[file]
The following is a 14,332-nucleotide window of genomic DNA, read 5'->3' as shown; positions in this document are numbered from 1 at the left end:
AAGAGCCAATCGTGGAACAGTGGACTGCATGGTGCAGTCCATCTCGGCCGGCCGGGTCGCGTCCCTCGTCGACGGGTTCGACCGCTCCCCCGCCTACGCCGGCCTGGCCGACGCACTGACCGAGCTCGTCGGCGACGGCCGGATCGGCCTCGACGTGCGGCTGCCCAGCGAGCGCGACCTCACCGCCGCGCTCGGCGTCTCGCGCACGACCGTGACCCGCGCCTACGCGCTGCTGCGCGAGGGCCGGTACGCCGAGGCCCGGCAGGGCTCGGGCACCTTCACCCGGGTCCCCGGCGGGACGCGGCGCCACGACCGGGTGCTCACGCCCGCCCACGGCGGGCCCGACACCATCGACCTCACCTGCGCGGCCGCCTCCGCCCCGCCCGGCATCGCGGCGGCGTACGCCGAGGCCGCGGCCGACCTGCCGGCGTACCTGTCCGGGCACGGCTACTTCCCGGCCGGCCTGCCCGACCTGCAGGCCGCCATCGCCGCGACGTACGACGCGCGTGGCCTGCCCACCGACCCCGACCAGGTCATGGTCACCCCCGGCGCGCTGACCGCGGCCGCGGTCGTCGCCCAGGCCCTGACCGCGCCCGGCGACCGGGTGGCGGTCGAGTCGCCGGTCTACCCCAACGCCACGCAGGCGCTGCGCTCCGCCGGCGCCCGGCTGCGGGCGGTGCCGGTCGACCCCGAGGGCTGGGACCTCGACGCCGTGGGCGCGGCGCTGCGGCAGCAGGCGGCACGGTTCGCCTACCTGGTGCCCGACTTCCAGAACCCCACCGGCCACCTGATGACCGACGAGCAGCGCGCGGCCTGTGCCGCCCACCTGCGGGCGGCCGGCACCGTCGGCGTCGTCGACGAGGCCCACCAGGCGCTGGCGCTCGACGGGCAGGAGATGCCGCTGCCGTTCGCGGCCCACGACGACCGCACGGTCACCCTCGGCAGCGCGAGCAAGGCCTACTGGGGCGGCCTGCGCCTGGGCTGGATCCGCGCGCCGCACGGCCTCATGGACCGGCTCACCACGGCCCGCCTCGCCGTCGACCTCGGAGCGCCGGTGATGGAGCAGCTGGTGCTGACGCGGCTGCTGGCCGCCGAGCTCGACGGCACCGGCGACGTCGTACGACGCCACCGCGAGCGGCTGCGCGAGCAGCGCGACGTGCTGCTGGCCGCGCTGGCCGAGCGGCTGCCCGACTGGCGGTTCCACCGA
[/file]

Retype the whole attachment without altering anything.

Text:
The following is a 14,332-nucleotide window of genomic DNA, read 5'->3' as shown; positions in this document are numbered from 1 at the left end:
AAGAGCCAATCGTGGAACAGTGGACTGCATGGTGCAGTCCATCTCGGCCGGCCGGGTCGCGTCCCTCGTCGACGGGTTCGACCGCTCCCCCGCCTACGCCGGCCTGGCCGACGCACTGACCGAGCTCGTCGGCGACGGCCGGATCGGCCTCGACGTGCGGCTGCCCAGCGAGCGCGACCTCACCGCCGCGCTCGGCGTCTCGCGCACGACCGTGACCCGCGCCTACGCGCTGCTGCGCGAGGGCCGGTACGCCGAGGCCCGGCAGGGCTCGGGCACCTTCACCCGGGTCCCCGGCGGGACGCGGCGCCACGACCGGGTGCTCACGCCCGCCCACGGCGGGCCCGACACCATCGACCTCACCTGCGCGGCCGCCTCCGCCCCGCCCGGCATCGCGGCGGCGTACGCCGAGGCCGCGGCCGACCTGCCGGCGTACCTGTCCGGGCACGGCTACTTCCCGGCCGGCCTGCCCGACCTGCAGGCCGCCATCGCCGCGACGTACGACGCGCGTGGCCTGCCCACCGACCCCGACCAGGTCATGGTCACCCCCGGCGCGCTGACCGCGGCCGCGGTCGTCGCCCAGGCCCTGACCGCGCCCGGCGACCGGGTGGCGGTCGAGTCGCCGGTCTACCCCAACGCCACGCAGGCGCTGCGCTCCGCCGGCGCCCGGCTGCGGGCGGTGCCGGTCGACCCCGAGGGCTGGGACCTCGACGCCGTGGGCGCGGCGCTGCGGCAGCAGGCGGCACGGTTCGCCTACCTGGTGCCCGACTTCCAGAACCCCACCGGCCACCTGATGACCGACGAGCAGCGCGCGGCCTGTGCCGCCCACCTGCGGGCGGCCGGCACCGTCGGCGTCGTCGACGAGGCCCACCAGGCGCTGGCGCTCGACGGGCAGGAGATGCCGCTGCCGTTCGCGGCCCACGACGACCGCACGGTCACCCTCGGCAGCGCGAGCAAGGCCTACTGGGGCGGCCTGCGCCTGGGCTGGATCCGCGCGCCGCACGGCCTCATGGACCGGCTCACCACGGCCCGCCTCGCCGTCGACCTCGGAGCGCCGGTGATGGAGCAGCTGGTGCTGACGCGGCTGCTGGCCGCCGAGCTCGACGGCACCGGCGACGTCGTACGACGCCACCGCGAGCGGCTGCGCGAGCAGCGCGACGTGCTGCTGGCCGCGCTGGCCGAGCGGCTGCCCGACTGGCGGTTCCACCGA